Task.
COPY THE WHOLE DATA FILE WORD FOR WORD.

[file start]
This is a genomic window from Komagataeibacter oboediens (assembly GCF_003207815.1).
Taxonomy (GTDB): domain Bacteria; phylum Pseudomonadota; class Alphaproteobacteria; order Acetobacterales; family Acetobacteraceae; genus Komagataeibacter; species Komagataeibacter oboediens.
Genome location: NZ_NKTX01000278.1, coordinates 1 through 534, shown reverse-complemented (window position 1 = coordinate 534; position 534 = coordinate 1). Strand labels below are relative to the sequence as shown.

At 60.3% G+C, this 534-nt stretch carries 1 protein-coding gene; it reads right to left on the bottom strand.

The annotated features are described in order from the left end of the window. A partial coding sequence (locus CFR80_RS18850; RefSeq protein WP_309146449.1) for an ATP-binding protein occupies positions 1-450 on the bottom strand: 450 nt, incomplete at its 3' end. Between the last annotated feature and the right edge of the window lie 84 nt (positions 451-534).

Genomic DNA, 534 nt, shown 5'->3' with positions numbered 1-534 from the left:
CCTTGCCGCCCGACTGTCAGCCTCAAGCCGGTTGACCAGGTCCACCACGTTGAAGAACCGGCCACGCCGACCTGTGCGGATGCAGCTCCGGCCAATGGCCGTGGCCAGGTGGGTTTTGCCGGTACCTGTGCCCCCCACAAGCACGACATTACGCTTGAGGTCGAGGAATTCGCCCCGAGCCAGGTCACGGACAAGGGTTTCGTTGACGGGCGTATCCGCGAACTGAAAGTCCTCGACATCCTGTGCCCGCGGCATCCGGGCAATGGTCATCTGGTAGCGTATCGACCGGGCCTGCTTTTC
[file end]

This is a genomic window from Komagataeibacter oboediens (assembly GCF_003207815.1).
Taxonomy (GTDB): domain Bacteria; phylum Pseudomonadota; class Alphaproteobacteria; order Acetobacterales; family Acetobacteraceae; genus Komagataeibacter; species Komagataeibacter oboediens.
Genome location: NZ_NKTX01000278.1, coordinates 1 through 534, shown reverse-complemented (window position 1 = coordinate 534; position 534 = coordinate 1). Strand labels below are relative to the sequence as shown.

At 60.3% G+C, this 534-nt stretch carries 1 protein-coding gene; it reads right to left on the bottom strand.

The annotated features are described in order from the left end of the window. A partial coding sequence (locus CFR80_RS18850; RefSeq protein WP_309146449.1) for an ATP-binding protein occupies positions 1-450 on the bottom strand: 450 nt, incomplete at its 3' end. Between the last annotated feature and the right edge of the window lie 84 nt (positions 451-534).

Genomic DNA, 534 nt, shown 5'->3' with positions numbered 1-534 from the left:
CCTTGCCGCCCGACTGTCAGCCTCAAGCCGGTTGACCAGGTCCACCACGTTGAAGAACCGGCCACGCCGACCTGTGCGGATGCAGCTCCGGCCAATGGCCGTGGCCAGGTGGGTTTTGCCGGTACCTGTGCCCCCCACAAGCACGACATTACGCTTGAGGTCGAGGAATTCGCCCCGAGCCAGGTCACGGACAAGGGTTTCGTTGACGGGCGTATCCGCGAACTGAAAGTCCTCGACATCCTGTGCCCGCGGCATCCGGGCAATGGTCATCTGGTAGCGTATCGACCGGGCCTGCTTTTC